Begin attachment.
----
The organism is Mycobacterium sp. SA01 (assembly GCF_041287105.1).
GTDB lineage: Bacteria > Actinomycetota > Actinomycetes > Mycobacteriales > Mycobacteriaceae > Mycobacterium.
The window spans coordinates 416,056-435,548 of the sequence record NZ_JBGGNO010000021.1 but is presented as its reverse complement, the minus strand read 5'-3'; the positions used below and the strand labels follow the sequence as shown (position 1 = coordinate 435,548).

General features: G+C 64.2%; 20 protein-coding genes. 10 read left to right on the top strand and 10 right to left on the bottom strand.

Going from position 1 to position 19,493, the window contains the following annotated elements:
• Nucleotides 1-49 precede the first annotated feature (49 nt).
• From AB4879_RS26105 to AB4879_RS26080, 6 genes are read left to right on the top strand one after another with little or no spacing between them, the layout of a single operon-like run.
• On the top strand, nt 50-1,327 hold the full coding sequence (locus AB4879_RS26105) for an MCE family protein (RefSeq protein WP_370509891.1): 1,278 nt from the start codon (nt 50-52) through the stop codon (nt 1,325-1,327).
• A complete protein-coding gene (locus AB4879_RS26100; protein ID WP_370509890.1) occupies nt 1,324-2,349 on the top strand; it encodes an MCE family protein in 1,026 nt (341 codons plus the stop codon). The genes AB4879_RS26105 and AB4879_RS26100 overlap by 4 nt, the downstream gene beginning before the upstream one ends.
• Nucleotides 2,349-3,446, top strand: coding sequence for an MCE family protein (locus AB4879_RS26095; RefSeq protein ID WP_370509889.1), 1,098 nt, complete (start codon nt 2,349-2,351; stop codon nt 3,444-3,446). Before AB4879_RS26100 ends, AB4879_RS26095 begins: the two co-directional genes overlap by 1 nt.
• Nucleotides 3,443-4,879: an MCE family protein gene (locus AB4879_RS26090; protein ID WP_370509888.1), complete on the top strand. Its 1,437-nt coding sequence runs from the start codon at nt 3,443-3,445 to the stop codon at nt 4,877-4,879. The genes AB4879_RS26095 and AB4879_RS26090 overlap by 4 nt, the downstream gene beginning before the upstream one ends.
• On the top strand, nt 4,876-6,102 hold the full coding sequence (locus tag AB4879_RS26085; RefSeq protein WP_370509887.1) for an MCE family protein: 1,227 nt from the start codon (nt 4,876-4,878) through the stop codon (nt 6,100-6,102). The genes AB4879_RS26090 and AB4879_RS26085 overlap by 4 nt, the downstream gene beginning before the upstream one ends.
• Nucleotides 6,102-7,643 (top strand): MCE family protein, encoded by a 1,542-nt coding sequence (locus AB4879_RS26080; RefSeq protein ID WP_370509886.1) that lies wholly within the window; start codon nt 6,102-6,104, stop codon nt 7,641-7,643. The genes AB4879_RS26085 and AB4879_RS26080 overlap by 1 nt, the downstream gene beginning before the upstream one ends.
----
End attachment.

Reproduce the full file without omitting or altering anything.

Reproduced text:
The organism is Mycobacterium sp. SA01 (assembly GCF_041287105.1).
GTDB lineage: Bacteria > Actinomycetota > Actinomycetes > Mycobacteriales > Mycobacteriaceae > Mycobacterium.
The window spans coordinates 416,056-435,548 of the sequence record NZ_JBGGNO010000021.1 but is presented as its reverse complement, the minus strand read 5'-3'; the positions used below and the strand labels follow the sequence as shown (position 1 = coordinate 435,548).

General features: G+C 64.2%; 20 protein-coding genes. 10 read left to right on the top strand and 10 right to left on the bottom strand.

Going from position 1 to position 19,493, the window contains the following annotated elements:
• Nucleotides 1-49 precede the first annotated feature (49 nt).
• From AB4879_RS26105 to AB4879_RS26080, 6 genes are read left to right on the top strand one after another with little or no spacing between them, the layout of a single operon-like run.
• On the top strand, nt 50-1,327 hold the full coding sequence (locus AB4879_RS26105) for an MCE family protein (RefSeq protein WP_370509891.1): 1,278 nt from the start codon (nt 50-52) through the stop codon (nt 1,325-1,327).
• A complete protein-coding gene (locus AB4879_RS26100; protein ID WP_370509890.1) occupies nt 1,324-2,349 on the top strand; it encodes an MCE family protein in 1,026 nt (341 codons plus the stop codon). The genes AB4879_RS26105 and AB4879_RS26100 overlap by 4 nt, the downstream gene beginning before the upstream one ends.
• Nucleotides 2,349-3,446, top strand: coding sequence for an MCE family protein (locus AB4879_RS26095; RefSeq protein ID WP_370509889.1), 1,098 nt, complete (start codon nt 2,349-2,351; stop codon nt 3,444-3,446). Before AB4879_RS26100 ends, AB4879_RS26095 begins: the two co-directional genes overlap by 1 nt.
• Nucleotides 3,443-4,879: an MCE family protein gene (locus AB4879_RS26090; protein ID WP_370509888.1), complete on the top strand. Its 1,437-nt coding sequence runs from the start codon at nt 3,443-3,445 to the stop codon at nt 4,877-4,879. The genes AB4879_RS26095 and AB4879_RS26090 overlap by 4 nt, the downstream gene beginning before the upstream one ends.
• On the top strand, nt 4,876-6,102 hold the full coding sequence (locus tag AB4879_RS26085; RefSeq protein WP_370509887.1) for an MCE family protein: 1,227 nt from the start codon (nt 4,876-4,878) through the stop codon (nt 6,100-6,102). The genes AB4879_RS26090 and AB4879_RS26085 overlap by 4 nt, the downstream gene beginning before the upstream one ends.
• Nucleotides 6,102-7,643 (top strand): MCE family protein, encoded by a 1,542-nt coding sequence (locus AB4879_RS26080; RefSeq protein ID WP_370509886.1) that lies wholly within the window; start codon nt 6,102-6,104, stop codon nt 7,641-7,643. The genes AB4879_RS26085 and AB4879_RS26080 overlap by 1 nt, the downstream gene beginning before the upstream one ends.